Hunting and Fishing News & Blog Articles
How to Pattern Deer in the Early Season
My hunting buddy Josh Dahlke and I lease the deer hunting rights to a 400-acre farm in northwestern Wisconsin. It’s ideal deer habitat of rolling hardwood ridges and agricultural fields, but that doesn’t mean our deer hunting is easy.
Whether you hunt in public land or private ground, mature bucks are good at avoiding hunters (that’s how they’ve grown old, after all). That means we put in plenty of work before we actually start hunting. Our goal is to hang cameras and stands so that when it’s time to hunt, we’re not scrambling—and potentially blowing a big buck off the property. But really, the “work” we’re putting in is a labor of love. Obsessing over treestand locations, scouting new ground, and scrolling through trail camera pictures is just how I want to spend my late-summer days.
If you’re like us, you’re probably doing the same thing right about now. Here are some of the tactics we use for patterning deer and hopefully tagging a nice buck or two when the season starts.
Get the most out of your trail cams
Trail camera pictures are only as useful as you make them. At the most basic level, they tell you if nice bucks are around. But what you’re really trying to figure out is where those nice bucks are heading, where they’re coming from, and where they might be vulnerable. To do that, you’ve got to really read the pictures, not just flip through them. For example, look to see if one of your target bucks is hanging out with a bachelor group of smaller bucks. That way, even if you don’t keep getting photos of the big buck, but capture shots of the smaller bucks, you can still gamble on the big buck’s general whereabouts (some of the wariest bucks are good at avoiding cameras). In one of our shots we spotted a buck with muddy legs. That tells us he probably crossed a nearby swamp before coming out to feed. You can look for more general hints too. For example, are deer hitting certain food sources more often than others? Are certain fields more active at night versus in the morning? We’re logging all of this information into a mapping app called HuntStand so that as the season progresses, we can objectively identify deer patterns and zero in on areas with the most buck activity.
Hang the obvious stands
There are certain early-season stand sites that are just obvious. These are usually based off of prime food sources, like the corner of a beanfield with a big trail coming out of the woods. Even if you’re not getting great trail camera pictures out of an area like this, it’s worth it to hang a stand here (and hang it high so you can see the area). If you’re not able to successfully pattern a buck before the season starts, you can always sit these go-to stands to see where the deer are moving. Some whitetail geeks like to call these observation stands. I’m not sure I like that term because if a nice buck happens to walk by (which of course could happen at any time) I’m not going to just observe him. But the concept is solid. You want a few stands that give you a good view of the area, and then you want to be ready to move quickly when you notice consistent buck activity in a specific area.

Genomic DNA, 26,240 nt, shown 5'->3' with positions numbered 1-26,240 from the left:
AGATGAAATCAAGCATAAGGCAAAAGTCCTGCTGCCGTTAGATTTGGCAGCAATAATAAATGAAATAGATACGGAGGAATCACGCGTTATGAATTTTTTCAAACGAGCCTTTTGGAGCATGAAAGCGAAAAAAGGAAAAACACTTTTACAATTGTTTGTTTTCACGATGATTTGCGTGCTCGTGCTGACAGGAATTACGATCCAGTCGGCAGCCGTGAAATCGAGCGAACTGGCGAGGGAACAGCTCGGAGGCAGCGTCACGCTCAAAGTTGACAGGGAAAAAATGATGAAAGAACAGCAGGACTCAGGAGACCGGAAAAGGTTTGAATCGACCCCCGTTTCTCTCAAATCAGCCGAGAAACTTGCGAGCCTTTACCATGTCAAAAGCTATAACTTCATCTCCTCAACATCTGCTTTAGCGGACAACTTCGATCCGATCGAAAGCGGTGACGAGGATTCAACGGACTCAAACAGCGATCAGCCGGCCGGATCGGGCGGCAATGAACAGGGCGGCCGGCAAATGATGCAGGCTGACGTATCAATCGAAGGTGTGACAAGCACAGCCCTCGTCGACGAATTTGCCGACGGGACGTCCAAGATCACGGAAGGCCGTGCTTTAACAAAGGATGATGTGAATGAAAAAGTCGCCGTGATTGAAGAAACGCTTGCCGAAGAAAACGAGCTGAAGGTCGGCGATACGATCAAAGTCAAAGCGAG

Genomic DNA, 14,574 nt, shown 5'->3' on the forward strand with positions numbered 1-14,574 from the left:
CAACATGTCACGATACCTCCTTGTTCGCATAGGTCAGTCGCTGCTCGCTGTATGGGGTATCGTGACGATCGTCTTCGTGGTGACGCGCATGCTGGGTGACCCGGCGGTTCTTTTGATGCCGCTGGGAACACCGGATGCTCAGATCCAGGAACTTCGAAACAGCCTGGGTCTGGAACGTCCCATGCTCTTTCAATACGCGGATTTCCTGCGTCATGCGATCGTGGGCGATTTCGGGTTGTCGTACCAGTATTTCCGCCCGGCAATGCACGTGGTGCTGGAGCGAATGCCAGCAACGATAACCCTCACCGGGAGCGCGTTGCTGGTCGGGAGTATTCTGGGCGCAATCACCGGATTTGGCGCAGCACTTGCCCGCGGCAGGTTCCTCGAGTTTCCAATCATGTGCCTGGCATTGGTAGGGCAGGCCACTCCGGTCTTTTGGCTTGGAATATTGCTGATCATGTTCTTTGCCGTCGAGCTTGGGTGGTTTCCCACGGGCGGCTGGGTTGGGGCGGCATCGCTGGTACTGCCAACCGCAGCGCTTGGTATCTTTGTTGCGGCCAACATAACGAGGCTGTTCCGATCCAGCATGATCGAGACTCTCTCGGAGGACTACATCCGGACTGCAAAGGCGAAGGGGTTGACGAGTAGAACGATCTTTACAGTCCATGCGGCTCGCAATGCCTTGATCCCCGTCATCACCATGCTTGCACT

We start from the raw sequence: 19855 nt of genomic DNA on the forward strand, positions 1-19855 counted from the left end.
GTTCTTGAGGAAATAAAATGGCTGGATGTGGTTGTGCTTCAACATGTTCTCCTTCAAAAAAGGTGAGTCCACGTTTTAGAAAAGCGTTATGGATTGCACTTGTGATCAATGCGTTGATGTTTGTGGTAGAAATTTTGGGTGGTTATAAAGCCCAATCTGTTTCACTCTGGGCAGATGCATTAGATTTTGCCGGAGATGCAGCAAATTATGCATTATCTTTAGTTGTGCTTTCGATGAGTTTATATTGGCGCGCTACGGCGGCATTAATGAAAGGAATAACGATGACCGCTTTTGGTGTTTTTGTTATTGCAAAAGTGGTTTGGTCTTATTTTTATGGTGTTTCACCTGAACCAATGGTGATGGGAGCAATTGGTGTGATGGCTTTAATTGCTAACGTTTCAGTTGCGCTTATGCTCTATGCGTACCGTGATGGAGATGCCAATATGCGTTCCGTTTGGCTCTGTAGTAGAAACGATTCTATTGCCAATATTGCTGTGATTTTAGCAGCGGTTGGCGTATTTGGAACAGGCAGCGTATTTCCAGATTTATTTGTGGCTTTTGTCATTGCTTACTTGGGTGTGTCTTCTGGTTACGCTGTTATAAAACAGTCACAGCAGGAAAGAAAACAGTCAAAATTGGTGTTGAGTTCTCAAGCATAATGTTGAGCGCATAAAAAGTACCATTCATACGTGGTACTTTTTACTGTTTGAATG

Focus on water
On warm early-fall afternoons, bucks will often hit some water before they go out to feed. Little backwaters like ponds, creeks, and even big puddles make for classic setups on early-season bucks. This can be especially effective during dry years. The other upside about water sources is that they’re generally pretty easy to scout. If you see a big old buck track in the mud, it’s probably worth hanging a treestand or at least a trail camera in the area. If you see only little tracks (or no tracks at all) just move on to the next area.
Find the forgotten corners
Dahlke and I were out scouting earlier this summer and we were just about to call it a day when he looked over at a little hill near where our trucks were parked and said “Hey, have you ever been over there?” I admitted that I hadn’t so we took a walk over the hill to the corner of the property. There we found a big trail coming out of the woods to an apple tree that was absolutely loaded with fruit. The spot was close to the farmer’s barn, but it was hidden by the hill—totally out of view from the farmhouse and the road. And, there was a nice pond not far away. Dahlke and I looked at each other and were thinking the same thing: “man, how did we almost miss this.” The point: sometimes the overlooked spots are the best ones. Always make the extra effort to walk over that one last hill.
Don’t get stuck in your plan
As Mike Tyson said: “Everyone has a plan until the wind is all wrong and your target bucks go nocturnal.” Or, at least he said something like that. It’s good to do your pre-hunt scouting and planning and oftentimes it will help you get the jump on the buck you’re after. But don’t get so locked in on your plan that you fail to notice changes in deer behavior. Always be ready to adapt and change the plan. Because, after all, whitetails are some of the most adaptable critters on the planet. You’ve got to change your tactics as they change their behavior.